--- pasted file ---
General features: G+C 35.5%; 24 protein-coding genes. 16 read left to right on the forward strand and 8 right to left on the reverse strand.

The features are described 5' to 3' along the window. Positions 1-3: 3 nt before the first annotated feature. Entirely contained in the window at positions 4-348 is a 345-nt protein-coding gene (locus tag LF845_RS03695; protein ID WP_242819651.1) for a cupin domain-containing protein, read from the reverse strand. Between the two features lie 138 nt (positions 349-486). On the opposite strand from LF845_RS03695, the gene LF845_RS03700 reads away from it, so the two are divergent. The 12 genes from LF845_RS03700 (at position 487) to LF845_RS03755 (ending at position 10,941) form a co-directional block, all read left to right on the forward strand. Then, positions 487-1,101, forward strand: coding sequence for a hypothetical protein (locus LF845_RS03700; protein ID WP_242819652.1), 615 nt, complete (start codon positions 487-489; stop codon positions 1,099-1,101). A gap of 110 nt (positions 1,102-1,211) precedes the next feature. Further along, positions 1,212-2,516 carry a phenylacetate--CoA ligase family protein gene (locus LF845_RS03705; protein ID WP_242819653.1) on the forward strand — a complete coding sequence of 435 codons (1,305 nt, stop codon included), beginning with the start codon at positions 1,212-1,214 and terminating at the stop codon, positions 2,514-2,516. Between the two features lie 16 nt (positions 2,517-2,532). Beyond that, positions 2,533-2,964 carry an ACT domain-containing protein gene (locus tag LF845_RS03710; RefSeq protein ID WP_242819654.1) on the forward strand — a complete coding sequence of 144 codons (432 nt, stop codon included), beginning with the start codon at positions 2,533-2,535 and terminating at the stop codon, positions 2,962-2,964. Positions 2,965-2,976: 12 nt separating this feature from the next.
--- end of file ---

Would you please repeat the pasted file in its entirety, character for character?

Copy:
General features: G+C 35.5%; 24 protein-coding genes. 16 read left to right on the forward strand and 8 right to left on the reverse strand.

The features are described 5' to 3' along the window. Positions 1-3: 3 nt before the first annotated feature. Entirely contained in the window at positions 4-348 is a 345-nt protein-coding gene (locus tag LF845_RS03695; protein ID WP_242819651.1) for a cupin domain-containing protein, read from the reverse strand. Between the two features lie 138 nt (positions 349-486). On the opposite strand from LF845_RS03695, the gene LF845_RS03700 reads away from it, so the two are divergent. The 12 genes from LF845_RS03700 (at position 487) to LF845_RS03755 (ending at position 10,941) form a co-directional block, all read left to right on the forward strand. Then, positions 487-1,101, forward strand: coding sequence for a hypothetical protein (locus LF845_RS03700; protein ID WP_242819652.1), 615 nt, complete (start codon positions 487-489; stop codon positions 1,099-1,101). A gap of 110 nt (positions 1,102-1,211) precedes the next feature. Further along, positions 1,212-2,516 carry a phenylacetate--CoA ligase family protein gene (locus LF845_RS03705; protein ID WP_242819653.1) on the forward strand — a complete coding sequence of 435 codons (1,305 nt, stop codon included), beginning with the start codon at positions 1,212-1,214 and terminating at the stop codon, positions 2,514-2,516. Between the two features lie 16 nt (positions 2,517-2,532). Beyond that, positions 2,533-2,964 carry an ACT domain-containing protein gene (locus tag LF845_RS03710; RefSeq protein ID WP_242819654.1) on the forward strand — a complete coding sequence of 144 codons (432 nt, stop codon included), beginning with the start codon at positions 2,533-2,535 and terminating at the stop codon, positions 2,962-2,964. Positions 2,965-2,976: 12 nt separating this feature from the next.